Table of Contents Author Guidelines Submit a Manuscript
Journal of Parasitology Research
Volume 2015 (2015), Article ID 607432, 8 pages
Research Article

Trypanosoma Infection Rates in Glossina Species in Mtito Andei Division, Makueni County, Kenya

1Department of Biological Sciences, Embu University College, P.O. Box 6, Embu 60100, Kenya
2School of Biological Sciences, University of Nairobi, P.O. Box 30197, Nairobi 00100, Kenya
3Kenya Medical Research Institute, Center for Virus Research, P.O. Box 54840, Nairobi 00200, Kenya
4Department of Agricultural Resource Management, Embu University College, P.O. Box 6, Embu 60100, Kenya

Received 17 August 2015; Revised 14 October 2015; Accepted 15 October 2015

Academic Editor: José F. Silveira

Copyright © 2015 Daniel Mutiso Nthiwa et al. This is an open access article distributed under the Creative Commons Attribution License, which permits unrestricted use, distribution, and reproduction in any medium, provided the original work is properly cited.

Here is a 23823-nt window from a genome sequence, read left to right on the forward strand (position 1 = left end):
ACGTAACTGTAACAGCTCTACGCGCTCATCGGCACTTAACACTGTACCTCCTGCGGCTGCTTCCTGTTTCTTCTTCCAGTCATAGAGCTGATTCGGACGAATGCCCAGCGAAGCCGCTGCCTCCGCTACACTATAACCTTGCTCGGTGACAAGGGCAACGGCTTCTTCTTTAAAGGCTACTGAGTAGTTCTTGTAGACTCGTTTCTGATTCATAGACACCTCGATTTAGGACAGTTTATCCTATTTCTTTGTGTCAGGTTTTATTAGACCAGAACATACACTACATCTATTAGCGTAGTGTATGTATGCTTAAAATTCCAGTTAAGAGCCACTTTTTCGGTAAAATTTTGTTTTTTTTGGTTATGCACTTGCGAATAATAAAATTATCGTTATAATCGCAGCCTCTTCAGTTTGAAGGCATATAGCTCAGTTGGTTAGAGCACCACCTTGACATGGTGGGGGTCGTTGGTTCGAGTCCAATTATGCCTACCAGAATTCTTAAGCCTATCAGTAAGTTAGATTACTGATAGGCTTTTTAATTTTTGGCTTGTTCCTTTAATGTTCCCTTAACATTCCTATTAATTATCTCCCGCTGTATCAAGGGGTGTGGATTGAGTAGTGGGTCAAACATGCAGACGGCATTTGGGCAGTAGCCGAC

African Animal Trypanosomiasis (AAT) transmitted cyclically by tsetse fly (Glossina spp.) is a major obstacle to livestock production in the tropical parts of Africa. The objective of this study was to determine the infection rates of trypanosomes in Glossina species in Mtito Andei Division, Makueni County, Kenya. Tsetse fly species, G. longipennis and G. pallidipes, were trapped and DNA was isolated from their dissected internal organs (proboscis, salivary glands, and midguts). The DNA was then subjected to a nested PCR assay using internal transcribed spacer primers and individual trypanosome species were identified following agarose gel electrophoresis. Out of the 117 flies trapped in the area 39 (33.3%) were teneral while 78 (67%) were nonteneral. G. pallidipes constituted the largest percentage of 58% while G. longipennis were 42%. The overall trypanosomes infection rate in all nonteneral Glossina spp. was 11.53% with G. longipennis recording the highest infection rate of 23.08% while G. pallidipes had an infection rate of 5.77%. T. vivax was the most infectious (10.26%) compared to T. congolense (1.28%). Mean apparent densities were strongly positively correlated with infection rates () confirming the importance of this parameter as an indicator of AAT transmission risk.